Nobody had to remind any of the 4- and 5-year-olds at Giving Tree Child Development Center in Lake Wylie that Friday was bookmobile day. Kids know. They love the books delivered to the door twice a month. They had their library cards in their tiny fingers and their books ready to return, and they rushed to get on first to get new books.
A kid named Logan Smith climbed on and turned his book in and got 'Happy Birthday, Good Knight,' for the next two weeks. He held it like a Christmas present. Better -- when finished he gets to trade it in for another one.
"Awesome!" Logan said.
Then other kids followed, Alexys Franklin with "Fancy Nancy" and Ben Lauer with "Billy Tartle Say Cheese." Kids grabbed "Purplicious" and "Billy & Milly Short & Silly' and so many more. They all rushed off to maybe be the lucky one to have their library book from the York County Library Bookmobile read aloud in class before getting that wonderful book read at home.
Wednesday is the first-ever National Bookmobile Day, and it seems far too late for this great bookmobile in York County that in eight years has racked up more than 10,000 clients and 61,000 miles. The York County bus fitted into a rolling library has the largest number of bi-weekly stops -- 54 -- in all of the Southeast United States, according to the two ladies who drive the bookmobile.
"We stay on the road," said Terri Hovis, one of the bookmobile library assistants who are on the bus five days a week. Hovis has been on the bookmobile for 15 years, her partner Deana Warren for a bunch of years, too, and they wouldn't trade it for the world.
At many stops, Hovis and Warren have story time, too, and read to the young and not-so-young.
"The places we go, so many people just rush up and say that they could not live without the bookmobile," Warren said. "We give people something they can treasure, even if it is just for two weeks. But then we come back again, every two weeks."
The bookmobile carries more than 3,000 books, DVDs and other great stuff to people who might otherwise not have access to the wonder of words and knowledge and learning.
Dina Grant, outreach and mobile services manager for the York County Library system, described the bookmobile bought in 2002 for $142,000 as a "vital part of service to York County's communities."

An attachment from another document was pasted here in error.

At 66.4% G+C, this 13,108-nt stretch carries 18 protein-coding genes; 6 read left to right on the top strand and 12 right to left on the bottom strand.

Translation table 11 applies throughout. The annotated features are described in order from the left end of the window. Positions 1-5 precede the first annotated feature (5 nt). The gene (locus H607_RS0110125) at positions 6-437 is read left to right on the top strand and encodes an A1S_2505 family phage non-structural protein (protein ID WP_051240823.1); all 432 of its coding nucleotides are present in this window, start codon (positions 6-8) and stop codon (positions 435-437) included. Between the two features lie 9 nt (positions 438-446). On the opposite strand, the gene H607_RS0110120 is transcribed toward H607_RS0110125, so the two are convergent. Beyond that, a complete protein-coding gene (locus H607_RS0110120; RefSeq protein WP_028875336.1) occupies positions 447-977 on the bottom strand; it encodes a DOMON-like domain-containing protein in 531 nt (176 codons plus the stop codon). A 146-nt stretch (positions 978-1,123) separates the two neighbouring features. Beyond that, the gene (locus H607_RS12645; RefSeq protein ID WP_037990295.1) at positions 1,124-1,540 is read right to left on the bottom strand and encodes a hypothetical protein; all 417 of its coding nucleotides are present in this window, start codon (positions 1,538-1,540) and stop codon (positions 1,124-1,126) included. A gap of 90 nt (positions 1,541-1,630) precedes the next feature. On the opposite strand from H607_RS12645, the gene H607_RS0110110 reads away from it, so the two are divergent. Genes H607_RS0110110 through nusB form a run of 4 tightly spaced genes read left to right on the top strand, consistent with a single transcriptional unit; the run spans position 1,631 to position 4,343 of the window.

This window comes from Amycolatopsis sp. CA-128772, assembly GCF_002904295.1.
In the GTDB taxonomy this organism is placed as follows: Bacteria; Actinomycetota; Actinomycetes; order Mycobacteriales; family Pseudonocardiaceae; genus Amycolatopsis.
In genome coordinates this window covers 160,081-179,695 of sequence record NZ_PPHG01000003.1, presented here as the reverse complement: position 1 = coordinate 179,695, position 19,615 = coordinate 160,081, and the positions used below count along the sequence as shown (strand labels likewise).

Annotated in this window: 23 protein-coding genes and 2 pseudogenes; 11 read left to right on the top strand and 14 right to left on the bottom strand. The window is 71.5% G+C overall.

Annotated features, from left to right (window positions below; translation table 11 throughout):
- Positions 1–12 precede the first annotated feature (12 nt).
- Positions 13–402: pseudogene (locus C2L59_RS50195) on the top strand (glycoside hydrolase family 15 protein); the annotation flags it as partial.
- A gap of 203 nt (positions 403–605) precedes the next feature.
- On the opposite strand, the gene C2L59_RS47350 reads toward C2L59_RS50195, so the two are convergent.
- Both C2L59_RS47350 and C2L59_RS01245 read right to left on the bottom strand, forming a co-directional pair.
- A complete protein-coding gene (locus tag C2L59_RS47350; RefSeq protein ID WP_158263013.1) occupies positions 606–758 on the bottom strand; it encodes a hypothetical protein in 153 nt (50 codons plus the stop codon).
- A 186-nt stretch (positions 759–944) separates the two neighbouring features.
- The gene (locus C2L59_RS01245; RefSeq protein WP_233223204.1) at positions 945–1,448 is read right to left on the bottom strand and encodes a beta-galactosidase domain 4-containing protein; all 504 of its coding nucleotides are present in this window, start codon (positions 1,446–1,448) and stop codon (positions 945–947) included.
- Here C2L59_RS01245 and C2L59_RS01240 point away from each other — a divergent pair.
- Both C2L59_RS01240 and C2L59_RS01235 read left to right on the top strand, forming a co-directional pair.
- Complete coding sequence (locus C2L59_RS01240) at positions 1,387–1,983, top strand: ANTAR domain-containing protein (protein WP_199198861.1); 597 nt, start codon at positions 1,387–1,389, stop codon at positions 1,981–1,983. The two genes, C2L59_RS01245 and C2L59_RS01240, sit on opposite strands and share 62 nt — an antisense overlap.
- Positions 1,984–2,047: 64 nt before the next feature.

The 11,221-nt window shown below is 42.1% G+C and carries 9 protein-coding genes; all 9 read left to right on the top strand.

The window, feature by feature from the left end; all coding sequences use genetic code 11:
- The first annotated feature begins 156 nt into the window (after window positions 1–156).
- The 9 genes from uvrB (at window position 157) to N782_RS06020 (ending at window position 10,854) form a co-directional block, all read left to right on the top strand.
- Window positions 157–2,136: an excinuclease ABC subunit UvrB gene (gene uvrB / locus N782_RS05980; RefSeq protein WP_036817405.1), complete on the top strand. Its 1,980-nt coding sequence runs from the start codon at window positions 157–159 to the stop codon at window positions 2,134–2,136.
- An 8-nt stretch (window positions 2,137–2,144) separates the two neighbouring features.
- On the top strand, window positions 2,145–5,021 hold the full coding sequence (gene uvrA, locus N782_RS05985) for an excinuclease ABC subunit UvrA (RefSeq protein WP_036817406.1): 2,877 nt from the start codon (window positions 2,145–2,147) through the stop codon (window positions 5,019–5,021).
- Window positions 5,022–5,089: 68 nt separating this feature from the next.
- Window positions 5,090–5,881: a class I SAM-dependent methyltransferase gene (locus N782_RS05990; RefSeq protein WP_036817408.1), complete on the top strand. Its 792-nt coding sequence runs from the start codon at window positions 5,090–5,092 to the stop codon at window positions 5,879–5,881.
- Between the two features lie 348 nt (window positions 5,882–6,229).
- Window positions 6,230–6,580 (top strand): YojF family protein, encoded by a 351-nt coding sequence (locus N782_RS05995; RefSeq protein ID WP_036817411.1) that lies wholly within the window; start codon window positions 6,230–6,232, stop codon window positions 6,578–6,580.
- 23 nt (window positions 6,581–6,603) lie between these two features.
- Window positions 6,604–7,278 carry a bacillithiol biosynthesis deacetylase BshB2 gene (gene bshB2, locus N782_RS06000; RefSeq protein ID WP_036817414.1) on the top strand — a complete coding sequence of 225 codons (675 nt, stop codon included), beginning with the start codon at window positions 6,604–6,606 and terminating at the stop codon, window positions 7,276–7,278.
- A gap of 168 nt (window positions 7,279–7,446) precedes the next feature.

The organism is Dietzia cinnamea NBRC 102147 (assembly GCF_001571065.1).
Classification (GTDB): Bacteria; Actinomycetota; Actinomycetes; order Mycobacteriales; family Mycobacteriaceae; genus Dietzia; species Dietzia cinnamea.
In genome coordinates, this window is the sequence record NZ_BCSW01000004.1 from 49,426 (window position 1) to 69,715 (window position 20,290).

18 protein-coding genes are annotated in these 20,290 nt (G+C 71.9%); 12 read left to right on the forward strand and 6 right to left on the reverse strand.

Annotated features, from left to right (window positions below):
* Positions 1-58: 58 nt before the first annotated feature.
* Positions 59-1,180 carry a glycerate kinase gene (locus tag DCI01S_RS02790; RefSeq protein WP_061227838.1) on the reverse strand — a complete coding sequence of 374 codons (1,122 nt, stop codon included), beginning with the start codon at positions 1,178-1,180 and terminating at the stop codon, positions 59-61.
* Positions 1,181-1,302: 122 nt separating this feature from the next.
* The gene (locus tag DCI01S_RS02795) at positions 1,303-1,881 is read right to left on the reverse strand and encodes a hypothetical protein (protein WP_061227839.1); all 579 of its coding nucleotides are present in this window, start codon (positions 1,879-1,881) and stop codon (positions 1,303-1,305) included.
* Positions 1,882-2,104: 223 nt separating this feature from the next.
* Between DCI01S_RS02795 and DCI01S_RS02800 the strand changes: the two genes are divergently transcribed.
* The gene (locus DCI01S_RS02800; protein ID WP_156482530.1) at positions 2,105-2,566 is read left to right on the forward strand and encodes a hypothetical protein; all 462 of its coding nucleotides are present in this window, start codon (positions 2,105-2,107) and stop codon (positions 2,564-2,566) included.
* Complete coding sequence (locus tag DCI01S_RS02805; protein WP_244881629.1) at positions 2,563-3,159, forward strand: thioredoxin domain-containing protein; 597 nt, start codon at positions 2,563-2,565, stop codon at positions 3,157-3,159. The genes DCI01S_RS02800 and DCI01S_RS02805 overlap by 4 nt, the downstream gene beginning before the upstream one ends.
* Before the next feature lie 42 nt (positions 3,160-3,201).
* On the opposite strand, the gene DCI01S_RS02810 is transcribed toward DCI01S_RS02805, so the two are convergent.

Senior citizens at nursing homes are a huge client base, as are adult day cares. Those clients often order books by title or subject, a few at a time, that are delivered by the bookmobile. Community centers, academies for pre-kindergarten children such as Giving Tree, after-school centers, day cares - those clients generally have bounding kids or teens coming on for a book that might unlock the future found between the covers. The only requirement is a library card, which is free.
But the return is more than 1,200 people each month who experience books and words, reading and learning -- instead of TV and video games.
"The bookmobile is a precious resource for not just us, but so many in the community," said Lauri Barnette, director/operator of Giving Tree. From Sharon to Fort Mill, Lake Wylie to Lesslie, the York County Bookmobile is the favorite of many who otherwise could not get to one of the county library branches.
For rural people, the shut-in, those without transportation, the bookmobile for years has been a saving grace. In Sharon, west of York, where 82 children attend Small World Academy, the Bookmobile is important for the center to get reading materials for the children, said Betty Chason, owner/director.
"We check out 100, maybe 150 books every two weeks, and use those to read to the children," Chason said. "It would be impossible for us to get all these children to one of the library branches, so the Bookmobile comes to us. It is a wonderful service."
Bookmobiles are older even than cars: The first one supposedly started more than a century ago with a horse and wagon. There are bookmobiles pulled by camels and donkeys in some countries.
It just goes to show some old ideas don't get old. Reading and learning never goes out of style.
Yet in York County, there is that big Bookmobile that looks like a camper but has stuff better than sleeping bags inside.
It has, in the words of Allie Jones, 5: " 'Wiggle & Waggle' -- and I can't wait to go home and read it."
About the bookmobile
How big? 28-foot Blue Bird bus from Ohio Bus service.
Capacity: 3,000-plus volumes: books, magazines, DVDs, audio books.
Number of stops: 54 stops every two weeks.
Types of stops: Day care centers, nursing homes, assisted living facilities, neighborhoods, schools, after-school programs.
Number visitors: Around 1,200 per month. Story times provided for 1,450 children per month.
Additional programs: Special school visits, career days, community festivals.
Want to know more?: Call Dina Grant, Outreach and Bookmobile Services manager, 803-981-5841. Bookmobile schedule can be found on the Web site at www.yclibrary.org. Click on Bookmobile under Hours & Locations.